#bumble | #tinder | #pof Top drinks marketing campaigns and news: September


Canned wine brand Babe has teamed up with dating app Bumble to cover the moving costs of women who are stuck living with an ex during the pandemic.

The canned sparkling wine brand owned by AB InBev has teamed up with Bumble on a new social media campaign that offers women the chance to have their moving costs covered if they’ve recently split up. The prize was a US$600 pre-paid card that can be used to purchase moving services, as well as a $100 credit to purchase wine from Babe’s website.

People were asked to tag themselves on Babe’s “moving on” post on the brand’s Instagram account, and show how they are “turning their breakup into a glow up”. The winners were crowned on 6 August.

As part of the publicity stunt, Babe and Bumble created a mock moving company called B&B Movers in Babe’s brand colours – pale pink and navy blue.

Across the side of the van a message reads: “Babe and Bumble are here to help you move on. Literally”.

In addition to moving your belongings, B&B Movers can also help with removing all traces from an ex from a smartphone and tailoring a Bumble profile to get you back on the dating scene.


(Photo by Lukas Schulze/Getty Images for Heineken)

Heineken’s alcohol-free brand 0.0% has been named as the new sponsor of the UEFA Europa League, taking over from another of the brewer’s brands, Amstel.

The sponsorship started on 5 August and will run through to June 2024. It will feature a raft of advertising and marketing rights; backed up by a new brand campaign dubbed ‘Now You Can’.

Currently available in 58 markets globally, this is the first major sporting sponsorship for 0.0%, with the Europa League garnering an audience of around 550 million across its programming and an average of 37 million viewers per matchday.


The US Alcohol and Tobacco Tax and Trade Bureau (TTB) issued a reminder of its regulations after seeing an “increasing number” of health claims in alcohol advertising.

In its newsletter dated 14 August, the TTB included a section on regulations associated with attributing health claims to drinking alcohol.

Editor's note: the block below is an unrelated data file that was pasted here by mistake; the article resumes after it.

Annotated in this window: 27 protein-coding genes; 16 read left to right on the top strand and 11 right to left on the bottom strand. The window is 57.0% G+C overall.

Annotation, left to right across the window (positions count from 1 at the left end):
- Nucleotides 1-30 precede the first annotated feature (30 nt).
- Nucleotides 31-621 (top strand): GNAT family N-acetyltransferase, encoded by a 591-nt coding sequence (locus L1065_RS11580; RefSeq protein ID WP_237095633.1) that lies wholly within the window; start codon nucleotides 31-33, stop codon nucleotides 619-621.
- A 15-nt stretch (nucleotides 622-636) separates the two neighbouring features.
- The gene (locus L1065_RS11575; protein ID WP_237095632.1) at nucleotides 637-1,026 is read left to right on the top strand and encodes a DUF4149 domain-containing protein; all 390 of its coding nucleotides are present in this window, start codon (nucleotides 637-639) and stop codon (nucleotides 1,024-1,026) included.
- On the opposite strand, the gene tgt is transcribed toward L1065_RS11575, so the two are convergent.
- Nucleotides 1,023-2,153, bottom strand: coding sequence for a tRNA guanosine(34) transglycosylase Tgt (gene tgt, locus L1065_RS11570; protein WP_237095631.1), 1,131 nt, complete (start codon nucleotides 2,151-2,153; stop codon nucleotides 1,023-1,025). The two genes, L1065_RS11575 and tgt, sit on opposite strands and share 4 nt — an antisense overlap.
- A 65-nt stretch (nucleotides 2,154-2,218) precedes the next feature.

“We have found an increasing number of alcohol beverage advertisements, including company websites and social media accounts, depicting health-related statements that suggest a relationship between the consumption of an alcohol beverage and its purported health benefits or effects,” the statement read.

“We remind industry members that the TTB advertising regulations prohibit any health-related statement that is untrue in any particular or tends to create a misleading impression as to the effects of consumption on health.”

It follows much debate and controversy over the term ‘clean wine’ after the launch of Cameron Diaz’s new wine label Avaline. The brand claims to not be like “most wine”, which is “not made with organic grapes and can be manipulated with over 70 additives”. Other brands have also emerged claiming their wines pair with “a healthy lifestyle” or don’t contain “yucky stuff” such as pesticides.

A spokesperson for the TTB told the drinks business that the reminder issued in the newsletter “was not in response to a spike [in violations] in any particular industry segment”.

Ex The Saturdays member Frankie Bridge has been named the brand ambassador of low ABV ‘spirit’ label Atopia.

The brand, which is bottled at 0.05% ABV and retails for around £25 in UK supermarkets, was created by spirits group William Grant & Sons last summer.